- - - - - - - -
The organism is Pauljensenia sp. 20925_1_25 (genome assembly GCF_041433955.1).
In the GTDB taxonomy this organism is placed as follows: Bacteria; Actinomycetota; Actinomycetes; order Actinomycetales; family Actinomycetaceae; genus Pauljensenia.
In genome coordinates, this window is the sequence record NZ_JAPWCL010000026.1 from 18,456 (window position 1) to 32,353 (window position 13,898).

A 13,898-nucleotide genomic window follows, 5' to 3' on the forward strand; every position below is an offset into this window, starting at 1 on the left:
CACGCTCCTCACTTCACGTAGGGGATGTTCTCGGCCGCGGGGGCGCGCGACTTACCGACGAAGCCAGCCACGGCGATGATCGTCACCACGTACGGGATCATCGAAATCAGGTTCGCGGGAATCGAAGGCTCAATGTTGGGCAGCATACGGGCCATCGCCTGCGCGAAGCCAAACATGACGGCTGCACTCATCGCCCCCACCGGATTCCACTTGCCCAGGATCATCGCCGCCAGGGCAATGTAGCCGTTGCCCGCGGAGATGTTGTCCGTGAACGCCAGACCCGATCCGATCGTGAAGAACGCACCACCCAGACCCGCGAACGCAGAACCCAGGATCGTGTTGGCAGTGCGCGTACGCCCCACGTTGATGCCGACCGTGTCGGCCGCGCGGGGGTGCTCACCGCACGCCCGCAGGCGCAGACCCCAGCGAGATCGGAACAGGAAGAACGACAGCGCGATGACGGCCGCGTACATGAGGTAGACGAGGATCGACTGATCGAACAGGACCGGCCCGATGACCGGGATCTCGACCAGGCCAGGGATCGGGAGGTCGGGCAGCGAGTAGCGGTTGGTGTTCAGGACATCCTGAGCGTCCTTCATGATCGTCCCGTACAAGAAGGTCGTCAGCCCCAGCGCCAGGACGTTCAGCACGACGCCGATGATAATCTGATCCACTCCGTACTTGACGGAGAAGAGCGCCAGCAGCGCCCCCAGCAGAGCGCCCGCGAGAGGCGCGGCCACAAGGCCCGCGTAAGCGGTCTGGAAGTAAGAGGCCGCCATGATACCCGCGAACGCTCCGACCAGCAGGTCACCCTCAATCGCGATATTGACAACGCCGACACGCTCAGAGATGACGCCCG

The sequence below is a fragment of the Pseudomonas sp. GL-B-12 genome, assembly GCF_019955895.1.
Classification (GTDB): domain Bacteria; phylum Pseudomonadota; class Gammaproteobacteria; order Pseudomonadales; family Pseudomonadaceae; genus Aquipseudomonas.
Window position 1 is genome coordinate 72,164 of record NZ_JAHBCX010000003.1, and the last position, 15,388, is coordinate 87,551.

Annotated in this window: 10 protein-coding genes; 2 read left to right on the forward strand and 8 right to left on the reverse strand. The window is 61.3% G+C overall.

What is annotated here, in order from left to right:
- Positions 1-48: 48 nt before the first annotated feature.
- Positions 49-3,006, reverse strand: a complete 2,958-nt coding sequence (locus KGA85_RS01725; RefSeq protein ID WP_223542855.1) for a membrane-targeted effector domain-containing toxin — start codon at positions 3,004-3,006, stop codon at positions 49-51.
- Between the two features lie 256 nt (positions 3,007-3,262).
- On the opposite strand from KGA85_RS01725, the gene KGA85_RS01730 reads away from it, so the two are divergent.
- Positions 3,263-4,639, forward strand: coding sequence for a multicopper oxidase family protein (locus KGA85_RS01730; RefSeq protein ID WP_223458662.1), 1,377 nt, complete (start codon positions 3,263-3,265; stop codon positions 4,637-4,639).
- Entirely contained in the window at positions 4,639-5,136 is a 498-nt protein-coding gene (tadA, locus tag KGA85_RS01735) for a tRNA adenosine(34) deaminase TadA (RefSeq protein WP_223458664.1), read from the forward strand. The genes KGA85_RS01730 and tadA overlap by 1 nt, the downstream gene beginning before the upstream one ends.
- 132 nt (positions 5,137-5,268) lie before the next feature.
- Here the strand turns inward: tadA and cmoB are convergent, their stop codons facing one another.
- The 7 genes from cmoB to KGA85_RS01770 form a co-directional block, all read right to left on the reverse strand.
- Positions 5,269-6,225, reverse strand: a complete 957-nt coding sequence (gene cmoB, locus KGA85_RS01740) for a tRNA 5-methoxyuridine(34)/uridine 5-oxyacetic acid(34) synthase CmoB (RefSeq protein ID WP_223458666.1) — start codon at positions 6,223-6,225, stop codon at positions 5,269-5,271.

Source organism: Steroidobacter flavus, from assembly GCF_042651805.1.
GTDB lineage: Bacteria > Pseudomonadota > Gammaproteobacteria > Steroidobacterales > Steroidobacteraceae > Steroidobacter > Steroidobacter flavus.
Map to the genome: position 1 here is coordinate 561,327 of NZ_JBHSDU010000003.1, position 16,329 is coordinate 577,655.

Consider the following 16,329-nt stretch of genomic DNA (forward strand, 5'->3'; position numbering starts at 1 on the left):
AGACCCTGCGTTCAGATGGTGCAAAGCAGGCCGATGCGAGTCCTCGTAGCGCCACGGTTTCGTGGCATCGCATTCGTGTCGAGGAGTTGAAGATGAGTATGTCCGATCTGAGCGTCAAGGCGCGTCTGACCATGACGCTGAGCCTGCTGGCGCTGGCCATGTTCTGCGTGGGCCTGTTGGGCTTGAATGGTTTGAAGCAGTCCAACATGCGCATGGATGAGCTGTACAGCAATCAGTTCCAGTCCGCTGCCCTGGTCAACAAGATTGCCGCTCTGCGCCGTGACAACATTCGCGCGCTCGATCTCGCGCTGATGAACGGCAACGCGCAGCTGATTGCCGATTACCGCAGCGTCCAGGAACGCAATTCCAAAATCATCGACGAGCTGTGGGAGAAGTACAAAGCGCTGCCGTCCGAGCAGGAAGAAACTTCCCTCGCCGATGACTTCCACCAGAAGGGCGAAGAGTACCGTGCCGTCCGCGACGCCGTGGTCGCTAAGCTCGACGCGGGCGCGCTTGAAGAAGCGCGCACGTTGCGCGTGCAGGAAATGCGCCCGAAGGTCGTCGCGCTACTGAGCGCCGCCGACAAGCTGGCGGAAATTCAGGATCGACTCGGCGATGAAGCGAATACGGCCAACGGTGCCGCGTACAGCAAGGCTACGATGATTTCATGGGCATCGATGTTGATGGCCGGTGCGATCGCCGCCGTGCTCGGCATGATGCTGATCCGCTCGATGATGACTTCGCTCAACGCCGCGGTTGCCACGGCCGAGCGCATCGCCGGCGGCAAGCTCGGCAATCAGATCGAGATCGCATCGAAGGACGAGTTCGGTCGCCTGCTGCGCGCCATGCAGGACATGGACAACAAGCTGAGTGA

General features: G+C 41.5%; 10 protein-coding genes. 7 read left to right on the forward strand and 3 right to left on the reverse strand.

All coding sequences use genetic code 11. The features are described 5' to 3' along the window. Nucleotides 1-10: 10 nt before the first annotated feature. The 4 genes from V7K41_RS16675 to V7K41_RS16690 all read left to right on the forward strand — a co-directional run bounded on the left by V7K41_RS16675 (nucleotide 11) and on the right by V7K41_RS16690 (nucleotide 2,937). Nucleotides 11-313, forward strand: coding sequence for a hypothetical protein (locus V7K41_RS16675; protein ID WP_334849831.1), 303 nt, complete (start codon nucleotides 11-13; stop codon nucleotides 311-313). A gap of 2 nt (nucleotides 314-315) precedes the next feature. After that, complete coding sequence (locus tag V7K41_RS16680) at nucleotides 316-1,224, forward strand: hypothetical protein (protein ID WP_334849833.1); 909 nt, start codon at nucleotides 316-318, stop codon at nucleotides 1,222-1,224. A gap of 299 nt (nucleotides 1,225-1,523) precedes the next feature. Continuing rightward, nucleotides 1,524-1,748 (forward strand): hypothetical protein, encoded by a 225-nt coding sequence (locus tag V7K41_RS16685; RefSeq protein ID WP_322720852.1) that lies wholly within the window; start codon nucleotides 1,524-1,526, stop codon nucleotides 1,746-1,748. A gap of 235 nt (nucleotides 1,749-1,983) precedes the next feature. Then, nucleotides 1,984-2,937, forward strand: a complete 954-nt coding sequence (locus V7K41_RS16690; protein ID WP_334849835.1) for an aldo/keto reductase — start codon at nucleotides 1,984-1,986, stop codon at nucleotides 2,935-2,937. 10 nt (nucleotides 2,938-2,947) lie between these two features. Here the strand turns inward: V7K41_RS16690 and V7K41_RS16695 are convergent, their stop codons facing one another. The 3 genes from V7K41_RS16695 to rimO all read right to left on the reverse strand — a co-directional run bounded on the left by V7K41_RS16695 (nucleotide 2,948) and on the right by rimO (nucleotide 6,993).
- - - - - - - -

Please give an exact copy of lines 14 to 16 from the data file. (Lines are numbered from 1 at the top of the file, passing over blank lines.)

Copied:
- On the opposite strand from KGA85_RS01725, the gene KGA85_RS01730 reads away from it, so the two are divergent.
- Positions 3,263-4,639, forward strand: coding sequence for a multicopper oxidase family protein (locus KGA85_RS01730; RefSeq protein ID WP_223458662.1), 1,377 nt, complete (start codon positions 3,263-3,265; stop codon positions 4,637-4,639).
- Entirely contained in the window at positions 4,639-5,136 is a 498-nt protein-coding gene (tadA, locus tag KGA85_RS01735) for a tRNA adenosine(34) deaminase TadA (RefSeq protein WP_223458664.1), read from the forward strand. The genes KGA85_RS01730 and tadA overlap by 1 nt, the downstream gene beginning before the upstream one ends.